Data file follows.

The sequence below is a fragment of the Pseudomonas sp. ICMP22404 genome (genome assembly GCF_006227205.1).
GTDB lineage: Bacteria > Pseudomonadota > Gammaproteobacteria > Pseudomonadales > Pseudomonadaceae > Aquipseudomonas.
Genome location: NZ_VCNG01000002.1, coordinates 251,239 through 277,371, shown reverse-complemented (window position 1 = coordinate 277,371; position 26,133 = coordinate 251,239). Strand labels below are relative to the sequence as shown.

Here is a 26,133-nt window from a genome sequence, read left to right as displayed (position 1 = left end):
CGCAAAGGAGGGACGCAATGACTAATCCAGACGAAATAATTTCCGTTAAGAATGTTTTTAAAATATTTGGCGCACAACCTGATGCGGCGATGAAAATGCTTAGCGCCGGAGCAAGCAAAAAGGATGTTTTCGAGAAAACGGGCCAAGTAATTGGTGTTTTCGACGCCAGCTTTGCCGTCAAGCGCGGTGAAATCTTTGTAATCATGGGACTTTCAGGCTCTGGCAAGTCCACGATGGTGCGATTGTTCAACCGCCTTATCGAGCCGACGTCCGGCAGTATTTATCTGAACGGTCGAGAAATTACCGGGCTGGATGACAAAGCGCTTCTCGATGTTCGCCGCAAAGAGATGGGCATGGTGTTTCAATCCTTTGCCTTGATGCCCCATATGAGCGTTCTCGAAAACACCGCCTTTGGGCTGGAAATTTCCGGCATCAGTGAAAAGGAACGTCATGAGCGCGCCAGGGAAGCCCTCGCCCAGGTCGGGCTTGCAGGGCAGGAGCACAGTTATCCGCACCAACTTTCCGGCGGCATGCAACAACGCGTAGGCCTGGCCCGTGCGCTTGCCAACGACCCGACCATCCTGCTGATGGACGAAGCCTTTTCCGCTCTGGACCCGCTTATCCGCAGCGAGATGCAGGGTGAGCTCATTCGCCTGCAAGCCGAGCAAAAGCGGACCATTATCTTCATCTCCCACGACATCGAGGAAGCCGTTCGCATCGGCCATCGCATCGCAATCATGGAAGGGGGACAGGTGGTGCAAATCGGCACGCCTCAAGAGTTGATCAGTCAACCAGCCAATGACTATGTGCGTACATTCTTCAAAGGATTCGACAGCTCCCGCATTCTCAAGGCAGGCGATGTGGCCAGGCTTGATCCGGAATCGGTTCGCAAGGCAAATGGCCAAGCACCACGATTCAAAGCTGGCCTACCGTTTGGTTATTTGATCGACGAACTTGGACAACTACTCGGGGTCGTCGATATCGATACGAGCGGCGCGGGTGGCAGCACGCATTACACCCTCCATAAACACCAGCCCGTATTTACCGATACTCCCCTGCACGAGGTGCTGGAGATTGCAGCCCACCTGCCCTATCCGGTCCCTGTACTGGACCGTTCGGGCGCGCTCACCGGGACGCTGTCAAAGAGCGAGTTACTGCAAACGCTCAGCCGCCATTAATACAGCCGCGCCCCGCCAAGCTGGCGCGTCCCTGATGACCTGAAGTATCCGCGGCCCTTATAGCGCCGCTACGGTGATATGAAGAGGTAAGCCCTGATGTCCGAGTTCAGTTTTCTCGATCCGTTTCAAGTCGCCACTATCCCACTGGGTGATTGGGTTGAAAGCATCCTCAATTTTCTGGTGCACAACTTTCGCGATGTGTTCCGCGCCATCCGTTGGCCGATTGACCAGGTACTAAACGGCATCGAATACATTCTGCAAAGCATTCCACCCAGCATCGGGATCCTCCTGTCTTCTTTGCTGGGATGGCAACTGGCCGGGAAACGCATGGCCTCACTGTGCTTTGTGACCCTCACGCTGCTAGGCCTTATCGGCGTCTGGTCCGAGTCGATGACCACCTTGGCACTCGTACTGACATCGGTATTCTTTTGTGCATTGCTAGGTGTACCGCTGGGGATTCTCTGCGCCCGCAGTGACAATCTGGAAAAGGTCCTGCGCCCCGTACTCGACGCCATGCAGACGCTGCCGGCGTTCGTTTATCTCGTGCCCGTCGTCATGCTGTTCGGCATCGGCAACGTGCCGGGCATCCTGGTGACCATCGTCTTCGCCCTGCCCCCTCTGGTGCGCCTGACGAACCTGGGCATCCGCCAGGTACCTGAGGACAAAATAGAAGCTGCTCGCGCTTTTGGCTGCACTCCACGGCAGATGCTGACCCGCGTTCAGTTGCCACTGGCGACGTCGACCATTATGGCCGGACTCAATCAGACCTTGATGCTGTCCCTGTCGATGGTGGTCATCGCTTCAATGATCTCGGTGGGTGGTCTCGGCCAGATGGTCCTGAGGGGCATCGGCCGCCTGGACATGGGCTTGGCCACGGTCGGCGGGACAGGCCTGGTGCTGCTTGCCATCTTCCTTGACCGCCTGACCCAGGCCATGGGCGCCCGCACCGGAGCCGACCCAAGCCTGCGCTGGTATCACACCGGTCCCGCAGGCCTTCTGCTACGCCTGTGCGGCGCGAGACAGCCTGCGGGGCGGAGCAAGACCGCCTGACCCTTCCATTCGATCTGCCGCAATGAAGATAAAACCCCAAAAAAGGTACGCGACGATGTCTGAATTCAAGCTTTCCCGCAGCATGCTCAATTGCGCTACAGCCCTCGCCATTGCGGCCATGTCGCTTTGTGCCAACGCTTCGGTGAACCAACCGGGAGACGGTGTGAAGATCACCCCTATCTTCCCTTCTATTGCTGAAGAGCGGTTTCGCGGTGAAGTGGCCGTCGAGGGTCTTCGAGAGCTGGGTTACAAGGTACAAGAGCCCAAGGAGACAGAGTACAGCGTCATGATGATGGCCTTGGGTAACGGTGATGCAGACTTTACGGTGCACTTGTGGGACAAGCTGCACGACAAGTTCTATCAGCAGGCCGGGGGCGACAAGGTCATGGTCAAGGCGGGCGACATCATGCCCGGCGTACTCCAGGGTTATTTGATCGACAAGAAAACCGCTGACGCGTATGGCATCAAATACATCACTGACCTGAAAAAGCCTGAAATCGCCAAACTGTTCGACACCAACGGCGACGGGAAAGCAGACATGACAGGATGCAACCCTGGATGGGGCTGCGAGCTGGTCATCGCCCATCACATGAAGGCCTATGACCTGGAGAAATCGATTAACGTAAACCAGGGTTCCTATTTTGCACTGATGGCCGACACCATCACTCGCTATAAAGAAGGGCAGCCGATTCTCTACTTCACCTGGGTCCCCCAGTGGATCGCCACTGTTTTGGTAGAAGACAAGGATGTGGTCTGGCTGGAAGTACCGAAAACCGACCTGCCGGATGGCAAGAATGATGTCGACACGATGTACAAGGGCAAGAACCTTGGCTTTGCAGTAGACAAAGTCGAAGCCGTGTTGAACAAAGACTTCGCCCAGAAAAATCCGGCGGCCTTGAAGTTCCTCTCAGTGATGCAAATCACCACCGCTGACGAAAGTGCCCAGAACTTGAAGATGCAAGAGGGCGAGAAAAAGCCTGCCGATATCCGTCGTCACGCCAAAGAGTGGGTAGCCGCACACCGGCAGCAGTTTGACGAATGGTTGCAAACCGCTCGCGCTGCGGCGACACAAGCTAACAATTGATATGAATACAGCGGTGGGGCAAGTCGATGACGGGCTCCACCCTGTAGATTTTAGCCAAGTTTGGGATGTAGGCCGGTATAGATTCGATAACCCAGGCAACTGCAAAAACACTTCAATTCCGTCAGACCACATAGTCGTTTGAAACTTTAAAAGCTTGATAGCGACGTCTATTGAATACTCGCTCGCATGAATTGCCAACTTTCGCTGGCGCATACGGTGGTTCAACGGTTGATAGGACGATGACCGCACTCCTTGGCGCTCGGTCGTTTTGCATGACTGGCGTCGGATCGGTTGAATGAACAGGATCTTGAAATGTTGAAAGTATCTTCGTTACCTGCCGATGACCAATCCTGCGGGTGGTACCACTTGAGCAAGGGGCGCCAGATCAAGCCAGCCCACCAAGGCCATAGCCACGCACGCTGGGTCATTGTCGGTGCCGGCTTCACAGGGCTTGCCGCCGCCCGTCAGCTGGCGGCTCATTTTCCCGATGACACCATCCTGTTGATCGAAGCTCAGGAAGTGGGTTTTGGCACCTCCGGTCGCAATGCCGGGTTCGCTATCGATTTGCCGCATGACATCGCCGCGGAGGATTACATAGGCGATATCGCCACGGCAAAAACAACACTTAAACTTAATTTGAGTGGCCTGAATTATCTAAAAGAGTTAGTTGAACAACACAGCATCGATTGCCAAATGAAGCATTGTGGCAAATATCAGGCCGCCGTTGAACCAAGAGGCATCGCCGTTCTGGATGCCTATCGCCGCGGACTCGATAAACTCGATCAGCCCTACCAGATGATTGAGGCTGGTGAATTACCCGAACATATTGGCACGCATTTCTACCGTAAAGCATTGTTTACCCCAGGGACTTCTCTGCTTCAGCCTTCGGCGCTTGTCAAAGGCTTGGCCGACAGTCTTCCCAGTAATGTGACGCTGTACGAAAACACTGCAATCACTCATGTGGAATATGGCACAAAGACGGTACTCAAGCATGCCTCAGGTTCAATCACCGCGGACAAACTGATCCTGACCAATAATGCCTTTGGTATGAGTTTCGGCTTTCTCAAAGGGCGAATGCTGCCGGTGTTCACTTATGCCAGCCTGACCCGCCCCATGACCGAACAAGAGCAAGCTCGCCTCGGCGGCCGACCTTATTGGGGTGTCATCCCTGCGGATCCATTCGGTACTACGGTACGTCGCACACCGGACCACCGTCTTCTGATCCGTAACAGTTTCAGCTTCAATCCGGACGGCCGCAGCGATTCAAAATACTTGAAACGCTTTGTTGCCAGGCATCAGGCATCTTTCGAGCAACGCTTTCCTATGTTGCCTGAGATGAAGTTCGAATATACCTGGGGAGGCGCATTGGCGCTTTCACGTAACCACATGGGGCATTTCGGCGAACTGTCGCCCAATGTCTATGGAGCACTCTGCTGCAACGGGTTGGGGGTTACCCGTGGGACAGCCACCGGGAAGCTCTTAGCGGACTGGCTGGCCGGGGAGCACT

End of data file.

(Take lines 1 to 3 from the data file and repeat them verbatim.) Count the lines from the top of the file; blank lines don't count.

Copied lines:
The sequence below is a fragment of the Pseudomonas sp. ICMP22404 genome (genome assembly GCF_006227205.1).
GTDB lineage: Bacteria > Pseudomonadota > Gammaproteobacteria > Pseudomonadales > Pseudomonadaceae > Aquipseudomonas.
Genome location: NZ_VCNG01000002.1, coordinates 251,239 through 277,371, shown reverse-complemented (window position 1 = coordinate 277,371; position 26,133 = coordinate 251,239). Strand labels below are relative to the sequence as shown.